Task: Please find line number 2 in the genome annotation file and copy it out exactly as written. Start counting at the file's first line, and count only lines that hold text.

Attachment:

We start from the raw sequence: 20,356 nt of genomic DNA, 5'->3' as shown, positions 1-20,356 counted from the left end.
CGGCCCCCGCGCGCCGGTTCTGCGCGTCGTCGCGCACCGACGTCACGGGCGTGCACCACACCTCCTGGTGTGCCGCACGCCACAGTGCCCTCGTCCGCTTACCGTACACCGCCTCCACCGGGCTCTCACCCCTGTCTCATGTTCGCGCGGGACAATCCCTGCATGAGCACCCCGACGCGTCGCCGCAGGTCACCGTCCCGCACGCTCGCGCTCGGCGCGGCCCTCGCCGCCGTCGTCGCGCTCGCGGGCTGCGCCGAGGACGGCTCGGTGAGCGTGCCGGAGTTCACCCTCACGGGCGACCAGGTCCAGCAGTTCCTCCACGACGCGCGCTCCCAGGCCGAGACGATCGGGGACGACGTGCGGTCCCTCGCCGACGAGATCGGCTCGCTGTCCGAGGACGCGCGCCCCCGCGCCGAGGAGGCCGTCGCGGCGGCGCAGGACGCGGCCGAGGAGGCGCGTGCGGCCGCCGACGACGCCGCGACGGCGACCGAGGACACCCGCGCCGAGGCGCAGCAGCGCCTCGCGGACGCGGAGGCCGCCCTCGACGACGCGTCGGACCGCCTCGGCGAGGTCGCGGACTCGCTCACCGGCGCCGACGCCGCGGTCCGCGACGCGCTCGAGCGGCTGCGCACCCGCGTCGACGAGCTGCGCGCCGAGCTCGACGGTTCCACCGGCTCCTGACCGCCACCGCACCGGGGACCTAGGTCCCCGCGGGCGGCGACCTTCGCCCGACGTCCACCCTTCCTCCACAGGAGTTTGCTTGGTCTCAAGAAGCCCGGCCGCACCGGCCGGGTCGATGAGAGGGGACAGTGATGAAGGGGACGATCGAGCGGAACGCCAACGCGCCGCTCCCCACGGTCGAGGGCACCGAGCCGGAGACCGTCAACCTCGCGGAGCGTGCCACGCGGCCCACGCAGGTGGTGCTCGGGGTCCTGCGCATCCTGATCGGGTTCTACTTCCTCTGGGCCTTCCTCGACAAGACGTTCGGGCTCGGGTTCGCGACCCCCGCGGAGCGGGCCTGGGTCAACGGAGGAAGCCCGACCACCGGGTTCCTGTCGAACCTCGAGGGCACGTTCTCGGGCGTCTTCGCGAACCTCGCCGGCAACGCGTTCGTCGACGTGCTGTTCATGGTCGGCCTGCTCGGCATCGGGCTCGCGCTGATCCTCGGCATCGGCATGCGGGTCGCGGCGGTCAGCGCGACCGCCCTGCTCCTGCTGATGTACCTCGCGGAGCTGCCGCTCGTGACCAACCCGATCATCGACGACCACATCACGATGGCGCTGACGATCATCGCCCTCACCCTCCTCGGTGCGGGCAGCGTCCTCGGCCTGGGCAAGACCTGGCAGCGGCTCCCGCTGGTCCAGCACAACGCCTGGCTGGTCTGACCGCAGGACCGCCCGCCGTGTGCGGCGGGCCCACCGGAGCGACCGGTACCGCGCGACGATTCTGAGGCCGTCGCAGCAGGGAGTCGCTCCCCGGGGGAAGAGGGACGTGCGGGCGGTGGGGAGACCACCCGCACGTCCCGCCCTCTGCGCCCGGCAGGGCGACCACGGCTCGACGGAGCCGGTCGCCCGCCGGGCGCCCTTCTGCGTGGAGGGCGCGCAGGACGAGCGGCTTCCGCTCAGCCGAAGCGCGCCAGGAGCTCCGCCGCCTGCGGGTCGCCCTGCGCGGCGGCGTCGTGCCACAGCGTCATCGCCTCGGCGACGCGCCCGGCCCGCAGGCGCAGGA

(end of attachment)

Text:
CGGCCCCCGCGCGCCGGTTCTGCGCGTCGTCGCGCACCGACGTCACGGGCGTGCACCACACCTCCTGGTGTGCCGCACGCCACAGTGCCCTCGTCCGCTTACCGTACACCGCCTCCACCGGGCTCTCACCCCTGTCTCATGTTCGCGCGGGACAATCCCTGCATGAGCACCCCGACGCGTCGCCGCAGGTCACCGTCCCGCACGCTCGCGCTCGGCGCGGCCCTCGCCGCCGTCGTCGCGCTCGCGGGCTGCGCCGAGGACGGCTCGGTGAGCGTGCCGGAGTTCACCCTCACGGGCGACCAGGTCCAGCAGTTCCTCCACGACGCGCGCTCCCAGGCCGAGACGATCGGGGACGACGTGCGGTCCCTCGCCGACGAGATCGGCTCGCTGTCCGAGGACGCGCGCCCCCGCGCCGAGGAGGCCGTCGCGGCGGCGCAGGACGCGGCCGAGGAGGCGCGTGCGGCCGCCGACGACGCCGCGACGGCGACCGAGGACACCCGCGCCGAGGCGCAGCAGCGCCTCGCGGACGCGGAGGCCGCCCTCGACGACGCGTCGGACCGCCTCGGCGAGGTCGCGGACTCGCTCACCGGCGCCGACGCCGCGGTCCGCGACGCGCTCGAGCGGCTGCGCACCCGCGTCGACGAGCTGCGCGCCGAGCTCGACGGTTCCACCGGCTCCTGACCGCCACCGCACCGGGGACCTAGGTCCCCGCGGGCGGCGACCTTCGCCCGACGTCCACCCTTCCTCCACAGGAGTTTGCTTGGTCTCAAGAAGCCCGGCCGCACCGGCCGGGTCGATGAGAGGGGACAGTGATGAAGGGGACGATCGAGCGGAACGCCAACGCGCCGCTCCCCACGGTCGAGGGCACCGAGCCGGAGACCGTCAACCTCGCGGAGCGTGCCACGCGGCCCACGCAGGTGGTGCTCGGGGTCCTGCGCATCCTGATCGGGTTCTACTTCCTCTGGGCCTTCCTCGACAAGACGTTCGGGCTCGGGTTCGCGACCCCCGCGGAGCGGGCCTGGGTCAACGGAGGAAGCCCGACCACCGGGTTCCTGTCGAACCTCGAGGGCACGTTCTCGGGCGTCTTCGCGAACCTCGCCGGCAACGCGTTCGTCGACGTGCTGTTCATGGTCGGCCTGCTCGGCATCGGGCTCGCGCTGATCCTCGGCATCGGCATGCGGGTCGCGGCGGTCAGCGCGACCGCCCTGCTCCTGCTGATGTACCTCGCGGAGCTGCCGCTCGTGACCAACCCGATCATCGACGACCACATCACGATGGCGCTGACGATCATCGCCCTCACCCTCCTCGGTGCGGGCAGCGTCCTCGGCCTGGGCAAGACCTGGCAGCGGCTCCCGCTGGTCCAGCACAACGCCTGGCTGGTCTGACCGCAGGACCGCCCGCCGTGTGCGGCGGGCCCACCGGAGCGACCGGTACCGCGCGACGATTCTGAGGCCGTCGCAGCAGGGAGTCGCTCCCCGGGGGAAGAGGGACGTGCGGGCGGTGGGGAGACCACCCGCACGTCCCGCCCTCTGCGCCCGGCAGGGCGACCACGGCTCGACGGAGCCGGTCGCCCGCCGGGCGCCCTTCTGCGTGGAGGGCGCGCAGGACGAGCGGCTTCCGCTCAGCCGAAGCGCGCCAGGAGCTCCGCCGCCTGCGGGTCGCCCTGCGCGGCGGCGTCGTGCCACAGCGTCATCGCCTCGGCGACGCGCCCGGCCCGCAGGCGCAGGA